Google's blogging (and here) about how it is supporting the 25th anniversary of the American Library Association's Banned Book Week by posting information about novels that have been challenged or banned from being in libraries within the United States. That's great, but it also rings hollow given Google's support of wide-spread censorship in China.
Consider some of the quotes the ALA has put out to promote its anti-banning campaign:
"Libraries should challenge censorship in the fulfillment of their responsibility to provide information and enlightenment." —Library Bill of Rights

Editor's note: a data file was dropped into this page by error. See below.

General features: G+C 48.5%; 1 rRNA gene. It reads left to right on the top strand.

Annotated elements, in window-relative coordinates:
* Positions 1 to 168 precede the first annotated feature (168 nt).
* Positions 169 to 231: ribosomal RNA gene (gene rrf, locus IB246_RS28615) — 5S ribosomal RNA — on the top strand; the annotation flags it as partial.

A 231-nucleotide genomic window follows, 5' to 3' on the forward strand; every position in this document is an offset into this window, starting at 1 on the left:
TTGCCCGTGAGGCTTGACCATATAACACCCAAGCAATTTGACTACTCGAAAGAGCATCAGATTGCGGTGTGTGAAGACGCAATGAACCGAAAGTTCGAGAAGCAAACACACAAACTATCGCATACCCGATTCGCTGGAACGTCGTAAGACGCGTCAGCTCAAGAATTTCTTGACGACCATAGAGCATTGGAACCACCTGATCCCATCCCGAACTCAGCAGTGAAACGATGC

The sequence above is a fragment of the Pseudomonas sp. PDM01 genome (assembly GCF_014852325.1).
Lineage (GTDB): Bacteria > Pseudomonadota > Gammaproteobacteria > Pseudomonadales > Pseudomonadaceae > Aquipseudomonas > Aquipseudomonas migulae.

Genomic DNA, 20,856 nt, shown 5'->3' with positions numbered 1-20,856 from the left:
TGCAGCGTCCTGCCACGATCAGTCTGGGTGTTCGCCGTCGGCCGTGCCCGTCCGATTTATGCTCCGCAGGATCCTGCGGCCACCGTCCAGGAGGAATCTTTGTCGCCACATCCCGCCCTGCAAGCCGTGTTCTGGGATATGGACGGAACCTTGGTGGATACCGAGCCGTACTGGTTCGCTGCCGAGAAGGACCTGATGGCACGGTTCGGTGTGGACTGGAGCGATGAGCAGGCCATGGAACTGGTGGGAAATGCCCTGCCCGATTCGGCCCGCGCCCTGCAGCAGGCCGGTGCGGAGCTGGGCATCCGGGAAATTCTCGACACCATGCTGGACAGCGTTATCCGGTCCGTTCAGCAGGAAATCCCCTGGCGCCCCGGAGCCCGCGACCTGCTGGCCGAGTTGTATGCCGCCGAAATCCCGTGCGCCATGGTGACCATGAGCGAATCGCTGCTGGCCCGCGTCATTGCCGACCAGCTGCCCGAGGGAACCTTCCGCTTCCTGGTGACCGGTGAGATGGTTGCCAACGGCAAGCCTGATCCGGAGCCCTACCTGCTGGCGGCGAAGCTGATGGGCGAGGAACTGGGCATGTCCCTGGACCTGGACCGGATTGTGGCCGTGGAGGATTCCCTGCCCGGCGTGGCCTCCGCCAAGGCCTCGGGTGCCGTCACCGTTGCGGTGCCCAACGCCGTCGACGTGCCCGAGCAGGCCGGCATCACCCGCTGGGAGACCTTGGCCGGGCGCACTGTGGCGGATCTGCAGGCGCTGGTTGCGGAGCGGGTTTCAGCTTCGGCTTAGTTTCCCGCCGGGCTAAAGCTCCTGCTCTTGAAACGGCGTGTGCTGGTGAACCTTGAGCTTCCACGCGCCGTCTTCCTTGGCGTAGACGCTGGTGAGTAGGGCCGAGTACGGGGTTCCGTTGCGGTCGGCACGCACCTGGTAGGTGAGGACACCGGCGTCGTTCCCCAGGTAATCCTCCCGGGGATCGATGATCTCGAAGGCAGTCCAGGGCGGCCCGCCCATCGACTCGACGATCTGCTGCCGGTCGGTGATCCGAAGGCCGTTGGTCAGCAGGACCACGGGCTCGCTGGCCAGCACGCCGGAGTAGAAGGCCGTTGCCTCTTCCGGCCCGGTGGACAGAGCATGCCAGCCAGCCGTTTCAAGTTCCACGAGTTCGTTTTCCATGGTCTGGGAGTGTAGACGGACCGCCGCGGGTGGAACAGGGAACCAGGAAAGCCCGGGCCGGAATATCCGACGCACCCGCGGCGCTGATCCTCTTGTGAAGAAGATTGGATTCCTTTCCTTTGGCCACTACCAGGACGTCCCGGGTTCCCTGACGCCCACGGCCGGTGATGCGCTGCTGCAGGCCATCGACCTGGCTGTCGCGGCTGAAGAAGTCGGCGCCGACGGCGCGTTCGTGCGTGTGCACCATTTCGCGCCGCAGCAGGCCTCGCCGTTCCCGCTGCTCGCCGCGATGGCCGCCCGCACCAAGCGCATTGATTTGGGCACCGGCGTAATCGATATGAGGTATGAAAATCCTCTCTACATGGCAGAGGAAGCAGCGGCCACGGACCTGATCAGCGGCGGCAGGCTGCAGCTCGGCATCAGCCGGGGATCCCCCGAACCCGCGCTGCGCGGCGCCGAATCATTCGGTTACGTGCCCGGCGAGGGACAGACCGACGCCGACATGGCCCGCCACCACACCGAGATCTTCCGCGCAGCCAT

"We uphold the principles of intellectual freedom and resist all efforts to censor library resources." —ALA Code of Ethics
Google's a library resource, make no doubt about it. Pick a librarian, and they'll tell you Google is a key resource they use. Not the only resource, but an important one -- and one that I doubt they feel should be censored to the degree that Google does in China.
Back to Google's support of Banned Book Week, its new Explore Banned Books page has links to information about 42 classic books that have been banned or challenged over time. Here's a recent article on banned books in China.
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